Friday, July 22, 2016

Additions to the MP Third Edition – POWs

         One indication of the value placed on the lives of these prisoners is their use by the allies in mine clearance.  This was in violation of Article 32 of the 1929 Geneva Convention.  A Norwegian documentary claimed, “Many of the Germans were killed through their guards' habit of chasing them criss-cross over a cleared field to ensure that no mines remained.”
According to S. P. MacKenzie, "by September 1945 it was estimated by the French authorities that two thousand prisoners were being maimed and killed each month in [mine clearance] accidents" S. P. MacKenzie, P.503 The Treatment of Prisoners of War in World War II, The Journal of Modern History, The University of Chicago Press

According to the BBC, a fifth of all agricultural work in the UK was performed by German prisoners in 1946.
The British Ministry of Agriculture argued against repatriation of German prisoners 1947 because in they made up 25 percent of the agricultural workforce.  In spite of their objections 250,000 of the prisoners were repatriated by the end of 1947 with the last prisoners released by November 1948.
         One of the main opponents of the use of slave labor was Supreme Court Justice, Robert Jackson.  Jackson stated, “The plan is to impress great numbers of laborers into foreign service, which means herding them into concentration camps.”  He believed this, “will largely destroy the positions of the United States in this war.” 3  Jackson told President Truman in October 1945 that the Allies, "have done or are doing some of the very things we are prosecuting the Germans for. The French are so violating the Geneva Convention in the treatment of prisoners of war that our command is taking back prisoners sent to them. We are prosecuting plunder and our Allies are practicing it. We say aggressive war is a crime and one of our allies asserts sovereignty over the Baltic States based on no title except conquest.”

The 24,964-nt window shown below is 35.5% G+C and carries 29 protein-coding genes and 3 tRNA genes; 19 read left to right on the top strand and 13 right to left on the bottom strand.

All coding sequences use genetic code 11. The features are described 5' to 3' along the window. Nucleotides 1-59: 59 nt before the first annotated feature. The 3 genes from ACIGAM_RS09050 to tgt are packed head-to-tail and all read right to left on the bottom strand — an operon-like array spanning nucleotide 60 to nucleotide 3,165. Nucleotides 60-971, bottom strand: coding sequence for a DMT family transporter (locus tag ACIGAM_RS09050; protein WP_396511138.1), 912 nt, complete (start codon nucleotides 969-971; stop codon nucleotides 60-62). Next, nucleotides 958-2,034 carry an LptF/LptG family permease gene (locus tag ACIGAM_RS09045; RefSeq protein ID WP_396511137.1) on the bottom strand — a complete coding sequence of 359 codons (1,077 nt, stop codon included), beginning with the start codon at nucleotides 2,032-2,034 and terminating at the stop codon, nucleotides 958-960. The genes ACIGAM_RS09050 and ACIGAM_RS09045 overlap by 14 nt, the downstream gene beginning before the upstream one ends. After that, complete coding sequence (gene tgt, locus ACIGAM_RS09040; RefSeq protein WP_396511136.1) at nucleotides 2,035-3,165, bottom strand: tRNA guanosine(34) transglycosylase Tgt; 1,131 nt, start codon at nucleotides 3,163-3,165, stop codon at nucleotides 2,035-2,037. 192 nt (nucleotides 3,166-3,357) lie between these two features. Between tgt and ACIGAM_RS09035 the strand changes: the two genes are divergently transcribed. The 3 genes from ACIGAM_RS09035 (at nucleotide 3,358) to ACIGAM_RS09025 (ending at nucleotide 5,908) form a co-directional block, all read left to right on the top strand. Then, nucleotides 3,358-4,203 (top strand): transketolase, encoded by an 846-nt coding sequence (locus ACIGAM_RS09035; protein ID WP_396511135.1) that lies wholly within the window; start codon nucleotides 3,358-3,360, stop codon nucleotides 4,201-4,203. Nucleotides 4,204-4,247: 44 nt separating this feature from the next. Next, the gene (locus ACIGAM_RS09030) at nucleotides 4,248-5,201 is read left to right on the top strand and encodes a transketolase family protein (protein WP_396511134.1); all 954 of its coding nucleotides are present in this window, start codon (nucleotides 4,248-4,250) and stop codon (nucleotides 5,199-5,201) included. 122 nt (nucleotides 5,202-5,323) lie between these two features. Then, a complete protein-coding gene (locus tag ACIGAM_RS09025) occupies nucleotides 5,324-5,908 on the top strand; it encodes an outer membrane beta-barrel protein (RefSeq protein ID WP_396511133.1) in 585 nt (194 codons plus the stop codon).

p. 217 Claus Nordbruch – Bleeding Germany Dry

“This extraordinary news – that starved people ridden with lice, pneumonia, TB and typhoid fever, sleeping in the mud, have a lower mortality than civilians eating every day in houses – did not strike the German observers as odd.  They blithely ignored evidence that was howling at them.”  (Crimes and Mercies p. 59)

3 M. Stanton Evans and Herbert Romerstein, Stalin’s Secret Agents p. 190.

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